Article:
Court records and interviews with police departments across the country show this was not an isolated episode of officers airbrushing aside a discrepancy.
The dark secret of America’s death penalty – the blatant and intentional racial bias that infects the system, distorting juries and throwing inordinate numbers of African Americans on to death row – will be laid bare next week in North Carolina.
Some of the country’s top capital lawyers will gather on Monday at the state supreme court in Raleigh. Over two days, they will present evidence that capital punishment is so deeply flawed and riddled with racial animus that it makes a mockery of basic principles of fairness and equal justice.
The court’s seven judges will be asked to address a simple question. Will they allow men and women to be condemned to die despite powerful evidence that prosecutors deployed racially discriminatory tactics to put them on death row?
Pessimism in America
The poll finds that 70 percent of Americans say they feel angry “because our political system seems to only be working for the insiders with money and power, like those on Wall Street or in Washington.” Forty-three percent say that statement describes them “very well.”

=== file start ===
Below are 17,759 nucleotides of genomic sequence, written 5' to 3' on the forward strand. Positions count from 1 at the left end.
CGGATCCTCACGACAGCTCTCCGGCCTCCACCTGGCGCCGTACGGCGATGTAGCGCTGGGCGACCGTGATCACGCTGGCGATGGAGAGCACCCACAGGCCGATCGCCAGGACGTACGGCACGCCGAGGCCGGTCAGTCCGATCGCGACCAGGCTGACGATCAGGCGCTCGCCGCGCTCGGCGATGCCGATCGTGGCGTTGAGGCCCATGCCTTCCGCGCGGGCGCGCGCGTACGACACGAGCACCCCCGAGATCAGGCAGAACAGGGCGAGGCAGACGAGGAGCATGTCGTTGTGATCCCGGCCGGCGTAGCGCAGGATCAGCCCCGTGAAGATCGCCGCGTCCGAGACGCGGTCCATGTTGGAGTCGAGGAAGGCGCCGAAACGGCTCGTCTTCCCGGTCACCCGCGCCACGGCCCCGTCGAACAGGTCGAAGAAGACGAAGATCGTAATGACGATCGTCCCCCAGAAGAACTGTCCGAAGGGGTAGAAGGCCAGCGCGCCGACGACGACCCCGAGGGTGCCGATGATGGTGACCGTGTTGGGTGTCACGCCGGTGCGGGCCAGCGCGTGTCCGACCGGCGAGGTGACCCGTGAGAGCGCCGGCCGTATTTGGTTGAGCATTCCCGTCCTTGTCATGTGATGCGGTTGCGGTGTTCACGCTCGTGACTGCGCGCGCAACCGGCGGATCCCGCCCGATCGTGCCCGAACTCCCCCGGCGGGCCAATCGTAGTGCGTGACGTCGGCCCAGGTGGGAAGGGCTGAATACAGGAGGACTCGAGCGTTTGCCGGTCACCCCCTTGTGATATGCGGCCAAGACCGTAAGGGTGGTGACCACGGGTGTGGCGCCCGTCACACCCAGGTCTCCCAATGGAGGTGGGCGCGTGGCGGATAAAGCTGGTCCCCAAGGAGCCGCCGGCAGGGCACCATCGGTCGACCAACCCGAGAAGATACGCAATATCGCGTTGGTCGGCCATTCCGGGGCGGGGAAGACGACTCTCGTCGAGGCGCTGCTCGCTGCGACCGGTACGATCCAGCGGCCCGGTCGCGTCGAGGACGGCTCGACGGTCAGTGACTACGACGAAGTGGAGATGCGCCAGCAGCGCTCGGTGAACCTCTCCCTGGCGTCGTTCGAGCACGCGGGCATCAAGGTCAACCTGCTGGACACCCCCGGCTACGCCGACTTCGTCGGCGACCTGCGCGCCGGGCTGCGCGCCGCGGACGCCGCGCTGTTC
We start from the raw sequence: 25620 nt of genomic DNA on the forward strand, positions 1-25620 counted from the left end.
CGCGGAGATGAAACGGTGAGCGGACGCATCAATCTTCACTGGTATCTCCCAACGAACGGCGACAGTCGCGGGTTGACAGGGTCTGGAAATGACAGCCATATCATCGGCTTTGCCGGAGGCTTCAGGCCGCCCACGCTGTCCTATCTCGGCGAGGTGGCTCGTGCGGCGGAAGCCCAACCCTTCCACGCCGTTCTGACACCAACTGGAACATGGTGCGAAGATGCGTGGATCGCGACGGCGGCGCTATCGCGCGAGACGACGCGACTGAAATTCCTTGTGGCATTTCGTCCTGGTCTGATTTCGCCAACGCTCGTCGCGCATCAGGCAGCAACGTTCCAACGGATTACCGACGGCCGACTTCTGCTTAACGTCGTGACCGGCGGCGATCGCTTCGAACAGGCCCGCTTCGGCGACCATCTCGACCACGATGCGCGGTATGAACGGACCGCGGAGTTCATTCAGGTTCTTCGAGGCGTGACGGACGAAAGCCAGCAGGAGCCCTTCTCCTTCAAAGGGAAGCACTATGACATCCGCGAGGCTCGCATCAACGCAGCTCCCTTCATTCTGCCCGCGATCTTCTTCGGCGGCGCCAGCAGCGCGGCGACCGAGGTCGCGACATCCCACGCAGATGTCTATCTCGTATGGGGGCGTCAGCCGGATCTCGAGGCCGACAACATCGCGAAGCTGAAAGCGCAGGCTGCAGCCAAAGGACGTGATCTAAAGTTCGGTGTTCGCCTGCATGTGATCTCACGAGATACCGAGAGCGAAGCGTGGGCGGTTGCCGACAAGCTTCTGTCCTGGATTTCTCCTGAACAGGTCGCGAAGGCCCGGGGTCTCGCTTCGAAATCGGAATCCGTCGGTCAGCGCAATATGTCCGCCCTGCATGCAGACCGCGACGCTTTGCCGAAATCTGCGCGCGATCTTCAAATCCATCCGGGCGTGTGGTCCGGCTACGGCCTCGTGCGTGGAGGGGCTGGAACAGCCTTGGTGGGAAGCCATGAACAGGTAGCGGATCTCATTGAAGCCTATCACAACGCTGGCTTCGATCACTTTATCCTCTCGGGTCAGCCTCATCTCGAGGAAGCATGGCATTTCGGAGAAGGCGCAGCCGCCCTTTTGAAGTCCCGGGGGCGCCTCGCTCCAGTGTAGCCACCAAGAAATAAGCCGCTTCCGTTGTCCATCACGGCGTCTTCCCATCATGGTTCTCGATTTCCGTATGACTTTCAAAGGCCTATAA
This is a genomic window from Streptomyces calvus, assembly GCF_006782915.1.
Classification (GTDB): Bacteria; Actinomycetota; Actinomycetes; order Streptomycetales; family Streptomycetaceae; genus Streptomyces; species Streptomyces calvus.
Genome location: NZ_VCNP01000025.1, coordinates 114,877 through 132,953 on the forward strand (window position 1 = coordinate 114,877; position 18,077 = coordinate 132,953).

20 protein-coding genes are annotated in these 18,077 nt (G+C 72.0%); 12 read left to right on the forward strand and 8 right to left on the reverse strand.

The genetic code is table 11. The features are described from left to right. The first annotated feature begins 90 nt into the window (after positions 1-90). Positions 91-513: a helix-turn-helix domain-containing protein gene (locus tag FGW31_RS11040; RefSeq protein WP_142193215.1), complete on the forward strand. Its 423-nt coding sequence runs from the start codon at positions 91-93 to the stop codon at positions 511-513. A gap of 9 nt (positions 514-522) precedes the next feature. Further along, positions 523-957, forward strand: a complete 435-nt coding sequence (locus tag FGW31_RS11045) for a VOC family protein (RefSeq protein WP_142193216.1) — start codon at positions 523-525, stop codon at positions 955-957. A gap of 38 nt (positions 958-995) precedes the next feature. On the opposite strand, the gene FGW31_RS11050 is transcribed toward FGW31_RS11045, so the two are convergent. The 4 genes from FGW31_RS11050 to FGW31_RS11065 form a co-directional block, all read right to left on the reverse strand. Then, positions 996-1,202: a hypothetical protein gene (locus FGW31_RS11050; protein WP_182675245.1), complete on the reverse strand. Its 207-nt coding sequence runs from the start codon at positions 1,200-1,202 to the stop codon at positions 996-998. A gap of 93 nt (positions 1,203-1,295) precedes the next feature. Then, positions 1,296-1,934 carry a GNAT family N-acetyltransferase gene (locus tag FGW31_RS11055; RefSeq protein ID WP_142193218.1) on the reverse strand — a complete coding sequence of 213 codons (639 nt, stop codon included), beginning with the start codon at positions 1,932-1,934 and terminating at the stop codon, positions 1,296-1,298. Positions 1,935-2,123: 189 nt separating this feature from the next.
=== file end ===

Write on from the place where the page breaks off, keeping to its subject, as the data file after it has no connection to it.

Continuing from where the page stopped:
Majorities of adults who are under 35 (68 percent), seniors (64 percent), poor and working class (71 percent), high-income (64 percent), white (67 percent), black (73 percent) and Hispanic (64 percent) all say they are not confident that their children’s generation will be better off.
Americans also express some ambivalence about “changes in American society and the country becoming more diverse and tolerant of different lifestyles, languages, cultures and races.”
Forty percent call those changes a step forward, while 14 percent call them a step backward. The remainder — 43 percent — say those changes are “some of both.”
The poll also offers a glum view of race relations.
Six-in-ten describe either a lot or some tension between people of different races in their state.